The BMW M3 is faster. The Mercedes-AMG C63 has over 150 more horsepower. And yet, all I would ever really want is a big, bright blue, absurdly wonderful Volvo S60 Polestar. It’s the car that left every racing pretension back at the track, and finally remembered what fun is.
(Full Disclosure: Volvo wanted me to drive the S60 Polestar so bad... you know what? This is the same car we used for the fun little video we did a couple of months ago, and this review is based on the week that I had it then. I talked a little bit about it when I solicited all of your burning questions about this ice-blue grej, and you can read what happened there.)
Yeah, fun. You insufferable jokers out there, who think you’ve all been saying original things these past 25 years, are probably dribbling out something about “Volvo, fun? Hibbledybibble box flork boring beige Swedish box honklonk BLORT!” but the truth of the matter is that while they are very much a company in transition, Volvo happens to be firing on all cylinders right now. All five of them.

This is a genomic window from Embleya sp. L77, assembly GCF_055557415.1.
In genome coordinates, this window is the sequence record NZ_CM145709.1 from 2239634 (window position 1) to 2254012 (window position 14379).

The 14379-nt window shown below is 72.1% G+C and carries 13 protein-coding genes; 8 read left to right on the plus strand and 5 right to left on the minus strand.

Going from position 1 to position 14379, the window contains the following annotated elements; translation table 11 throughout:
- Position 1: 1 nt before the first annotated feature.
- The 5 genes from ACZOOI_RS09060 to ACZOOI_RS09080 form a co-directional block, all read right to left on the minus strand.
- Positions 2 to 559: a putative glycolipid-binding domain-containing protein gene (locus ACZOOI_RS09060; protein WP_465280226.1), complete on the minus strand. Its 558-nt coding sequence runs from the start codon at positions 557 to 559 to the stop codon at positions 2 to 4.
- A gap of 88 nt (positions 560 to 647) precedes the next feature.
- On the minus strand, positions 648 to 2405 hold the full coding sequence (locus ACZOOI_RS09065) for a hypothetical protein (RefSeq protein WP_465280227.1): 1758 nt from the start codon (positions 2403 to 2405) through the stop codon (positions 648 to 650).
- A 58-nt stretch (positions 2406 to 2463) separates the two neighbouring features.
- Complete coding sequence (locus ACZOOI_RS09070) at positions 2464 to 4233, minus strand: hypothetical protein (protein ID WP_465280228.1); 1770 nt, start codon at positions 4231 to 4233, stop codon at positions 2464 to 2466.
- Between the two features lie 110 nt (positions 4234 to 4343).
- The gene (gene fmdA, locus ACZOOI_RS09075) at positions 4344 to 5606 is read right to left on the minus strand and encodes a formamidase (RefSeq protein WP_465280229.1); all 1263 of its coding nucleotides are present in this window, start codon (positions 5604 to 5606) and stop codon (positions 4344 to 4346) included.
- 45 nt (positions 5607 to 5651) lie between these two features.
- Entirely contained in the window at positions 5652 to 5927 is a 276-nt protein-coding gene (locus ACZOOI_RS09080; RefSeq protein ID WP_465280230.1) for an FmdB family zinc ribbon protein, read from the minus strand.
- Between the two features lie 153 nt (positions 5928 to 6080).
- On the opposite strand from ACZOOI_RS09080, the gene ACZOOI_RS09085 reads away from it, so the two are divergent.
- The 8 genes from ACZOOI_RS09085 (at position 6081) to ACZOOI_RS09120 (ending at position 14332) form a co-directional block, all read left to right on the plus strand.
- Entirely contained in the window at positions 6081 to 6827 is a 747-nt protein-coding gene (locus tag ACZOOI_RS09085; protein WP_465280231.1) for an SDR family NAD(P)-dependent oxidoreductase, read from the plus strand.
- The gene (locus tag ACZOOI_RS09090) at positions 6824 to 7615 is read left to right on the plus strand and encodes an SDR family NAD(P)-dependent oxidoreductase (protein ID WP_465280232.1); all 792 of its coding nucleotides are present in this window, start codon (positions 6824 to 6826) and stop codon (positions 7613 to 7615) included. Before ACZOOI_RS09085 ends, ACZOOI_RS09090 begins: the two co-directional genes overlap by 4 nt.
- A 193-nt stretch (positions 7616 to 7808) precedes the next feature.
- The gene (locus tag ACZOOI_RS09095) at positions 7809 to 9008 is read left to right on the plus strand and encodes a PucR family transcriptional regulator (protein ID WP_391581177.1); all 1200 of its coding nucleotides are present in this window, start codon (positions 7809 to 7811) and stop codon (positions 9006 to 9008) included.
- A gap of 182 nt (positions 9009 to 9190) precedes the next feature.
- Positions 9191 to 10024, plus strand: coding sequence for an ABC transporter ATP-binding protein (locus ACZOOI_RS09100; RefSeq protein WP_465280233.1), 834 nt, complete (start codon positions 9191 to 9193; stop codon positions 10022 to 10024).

Seriously. It really is amazing that they’ve been able to do it, despite all that the company’s been through. After a decade and change of Ford ownership, no one really knew what would happen to Volvo after their sale in 2010 to Chinese firm Geely.
But then the floodgates opened. First a new XC90 dropped, and it’s pretty much the hottest SUV there is right now. Then Volvo announced it was doubling its marketing dollars, and it was opening up an entire factory, right here in America to help it build the nine new models we’re supposed to get by 2019, including what looks to be the gorgeous 2017 Volvo S90.
Like Lazarus, Volvo is rising from the near-dead. But this time around, Lazarus is still a bit sleepy, so these things take time. Because the company’s been focused on the new XC90 and the new S90, an entirely-new-from-the-ground-up S60 (and it’s wagon stablemate, the V60) is going to take a little longer.